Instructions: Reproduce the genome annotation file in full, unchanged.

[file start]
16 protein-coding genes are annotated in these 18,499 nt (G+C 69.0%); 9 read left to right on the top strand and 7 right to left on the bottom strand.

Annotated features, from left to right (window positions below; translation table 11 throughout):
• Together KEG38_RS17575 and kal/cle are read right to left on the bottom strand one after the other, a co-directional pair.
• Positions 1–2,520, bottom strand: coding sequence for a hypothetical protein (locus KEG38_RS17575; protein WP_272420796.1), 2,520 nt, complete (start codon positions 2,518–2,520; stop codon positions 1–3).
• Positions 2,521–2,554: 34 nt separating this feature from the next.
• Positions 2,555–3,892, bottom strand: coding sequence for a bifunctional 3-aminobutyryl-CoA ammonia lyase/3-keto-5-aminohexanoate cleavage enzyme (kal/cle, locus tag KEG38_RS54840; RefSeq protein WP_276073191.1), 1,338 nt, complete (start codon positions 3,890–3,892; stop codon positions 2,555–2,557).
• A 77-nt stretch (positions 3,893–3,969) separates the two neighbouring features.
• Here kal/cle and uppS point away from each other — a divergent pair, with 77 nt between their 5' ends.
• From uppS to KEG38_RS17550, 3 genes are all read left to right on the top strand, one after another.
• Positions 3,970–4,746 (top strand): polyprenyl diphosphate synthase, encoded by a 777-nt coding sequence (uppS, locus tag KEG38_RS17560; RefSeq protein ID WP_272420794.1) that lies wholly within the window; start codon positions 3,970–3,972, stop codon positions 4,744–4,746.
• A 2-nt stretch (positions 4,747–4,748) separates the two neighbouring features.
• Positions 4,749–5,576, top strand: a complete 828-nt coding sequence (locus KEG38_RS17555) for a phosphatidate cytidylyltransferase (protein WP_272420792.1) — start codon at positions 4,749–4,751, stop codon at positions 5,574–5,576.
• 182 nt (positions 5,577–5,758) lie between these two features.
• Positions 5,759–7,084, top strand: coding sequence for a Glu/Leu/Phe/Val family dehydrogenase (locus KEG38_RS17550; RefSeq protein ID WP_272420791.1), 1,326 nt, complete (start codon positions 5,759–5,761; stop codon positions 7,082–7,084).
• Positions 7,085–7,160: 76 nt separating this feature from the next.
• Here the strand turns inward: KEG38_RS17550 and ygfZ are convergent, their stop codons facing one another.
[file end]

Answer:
16 protein-coding genes are annotated in these 18,499 nt (G+C 69.0%); 9 read left to right on the top strand and 7 right to left on the bottom strand.

Annotated features, from left to right (window positions below; translation table 11 throughout):
• Together KEG38_RS17575 and kal/cle are read right to left on the bottom strand one after the other, a co-directional pair.
• Positions 1–2,520, bottom strand: coding sequence for a hypothetical protein (locus KEG38_RS17575; protein WP_272420796.1), 2,520 nt, complete (start codon positions 2,518–2,520; stop codon positions 1–3).
• Positions 2,521–2,554: 34 nt separating this feature from the next.
• Positions 2,555–3,892, bottom strand: coding sequence for a bifunctional 3-aminobutyryl-CoA ammonia lyase/3-keto-5-aminohexanoate cleavage enzyme (kal/cle, locus tag KEG38_RS54840; RefSeq protein WP_276073191.1), 1,338 nt, complete (start codon positions 3,890–3,892; stop codon positions 2,555–2,557).
• A 77-nt stretch (positions 3,893–3,969) separates the two neighbouring features.
• Here kal/cle and uppS point away from each other — a divergent pair, with 77 nt between their 5' ends.
• From uppS to KEG38_RS17550, 3 genes are all read left to right on the top strand, one after another.
• Positions 3,970–4,746 (top strand): polyprenyl diphosphate synthase, encoded by a 777-nt coding sequence (uppS, locus tag KEG38_RS17560; RefSeq protein ID WP_272420794.1) that lies wholly within the window; start codon positions 3,970–3,972, stop codon positions 4,744–4,746.
• A 2-nt stretch (positions 4,747–4,748) separates the two neighbouring features.
• Positions 4,749–5,576, top strand: a complete 828-nt coding sequence (locus KEG38_RS17555) for a phosphatidate cytidylyltransferase (protein WP_272420792.1) — start codon at positions 4,749–4,751, stop codon at positions 5,574–5,576.
• 182 nt (positions 5,577–5,758) lie between these two features.
• Positions 5,759–7,084, top strand: coding sequence for a Glu/Leu/Phe/Val family dehydrogenase (locus KEG38_RS17550; RefSeq protein ID WP_272420791.1), 1,326 nt, complete (start codon positions 5,759–5,761; stop codon positions 7,082–7,084).
• Positions 7,085–7,160: 76 nt separating this feature from the next.
• Here the strand turns inward: KEG38_RS17550 and ygfZ are convergent, their stop codons facing one another.